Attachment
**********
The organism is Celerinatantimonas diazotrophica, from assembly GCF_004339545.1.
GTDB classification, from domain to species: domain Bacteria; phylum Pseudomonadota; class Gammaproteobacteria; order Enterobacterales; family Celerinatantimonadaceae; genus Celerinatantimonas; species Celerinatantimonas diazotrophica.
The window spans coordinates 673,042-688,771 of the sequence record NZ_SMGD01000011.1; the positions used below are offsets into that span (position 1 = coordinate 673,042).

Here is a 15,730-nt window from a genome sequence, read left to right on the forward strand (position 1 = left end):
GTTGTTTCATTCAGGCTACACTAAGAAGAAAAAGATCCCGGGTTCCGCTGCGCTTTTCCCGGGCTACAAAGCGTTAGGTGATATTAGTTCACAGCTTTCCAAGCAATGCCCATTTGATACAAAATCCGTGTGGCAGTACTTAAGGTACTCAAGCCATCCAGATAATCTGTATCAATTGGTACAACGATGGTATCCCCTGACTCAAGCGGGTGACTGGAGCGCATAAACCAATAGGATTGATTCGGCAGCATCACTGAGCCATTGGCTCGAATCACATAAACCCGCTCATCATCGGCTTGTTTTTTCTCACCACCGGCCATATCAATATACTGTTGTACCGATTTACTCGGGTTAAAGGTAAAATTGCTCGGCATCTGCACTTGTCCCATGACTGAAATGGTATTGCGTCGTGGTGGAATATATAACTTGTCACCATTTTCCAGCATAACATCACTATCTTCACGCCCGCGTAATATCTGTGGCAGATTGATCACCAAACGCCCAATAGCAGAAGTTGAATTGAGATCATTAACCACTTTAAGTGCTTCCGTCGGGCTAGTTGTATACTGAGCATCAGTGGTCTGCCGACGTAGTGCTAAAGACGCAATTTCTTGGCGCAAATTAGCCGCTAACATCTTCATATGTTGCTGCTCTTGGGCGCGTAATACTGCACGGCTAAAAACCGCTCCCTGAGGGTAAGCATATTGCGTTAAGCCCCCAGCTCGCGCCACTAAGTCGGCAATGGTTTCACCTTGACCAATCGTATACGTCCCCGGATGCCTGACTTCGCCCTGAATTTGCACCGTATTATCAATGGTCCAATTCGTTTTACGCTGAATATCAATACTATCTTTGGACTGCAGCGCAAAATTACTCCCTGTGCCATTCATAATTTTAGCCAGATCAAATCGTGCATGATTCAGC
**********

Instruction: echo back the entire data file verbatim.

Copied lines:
The organism is Celerinatantimonas diazotrophica, from assembly GCF_004339545.1.
GTDB classification, from domain to species: domain Bacteria; phylum Pseudomonadota; class Gammaproteobacteria; order Enterobacterales; family Celerinatantimonadaceae; genus Celerinatantimonas; species Celerinatantimonas diazotrophica.
The window spans coordinates 673,042-688,771 of the sequence record NZ_SMGD01000011.1; the positions used below are offsets into that span (position 1 = coordinate 673,042).

Here is a 15,730-nt window from a genome sequence, read left to right on the forward strand (position 1 = left end):
GTTGTTTCATTCAGGCTACACTAAGAAGAAAAAGATCCCGGGTTCCGCTGCGCTTTTCCCGGGCTACAAAGCGTTAGGTGATATTAGTTCACAGCTTTCCAAGCAATGCCCATTTGATACAAAATCCGTGTGGCAGTACTTAAGGTACTCAAGCCATCCAGATAATCTGTATCAATTGGTACAACGATGGTATCCCCTGACTCAAGCGGGTGACTGGAGCGCATAAACCAATAGGATTGATTCGGCAGCATCACTGAGCCATTGGCTCGAATCACATAAACCCGCTCATCATCGGCTTGTTTTTTCTCACCACCGGCCATATCAATATACTGTTGTACCGATTTACTCGGGTTAAAGGTAAAATTGCTCGGCATCTGCACTTGTCCCATGACTGAAATGGTATTGCGTCGTGGTGGAATATATAACTTGTCACCATTTTCCAGCATAACATCACTATCTTCACGCCCGCGTAATATCTGTGGCAGATTGATCACCAAACGCCCAATAGCAGAAGTTGAATTGAGATCATTAACCACTTTAAGTGCTTCCGTCGGGCTAGTTGTATACTGAGCATCAGTGGTCTGCCGACGTAGTGCTAAAGACGCAATTTCTTGGCGCAAATTAGCCGCTAACATCTTCATATGTTGCTGCTCTTGGGCGCGTAATACTGCACGGCTAAAAACCGCTCCCTGAGGGTAAGCATATTGCGTTAAGCCCCCAGCTCGCGCCACTAAGTCGGCAATGGTTTCACCTTGACCAATCGTATACGTCCCCGGATGCCTGACTTCGCCCTGAATTTGCACCGTATTATCAATGGTCCAATTCGTTTTACGCTGAATATCAATACTATCTTTGGACTGCAGCGCAAAATTACTCCCTGTGCCATTCATAATTTTAGCCAGATCAAATCGTGCATGATTCAGC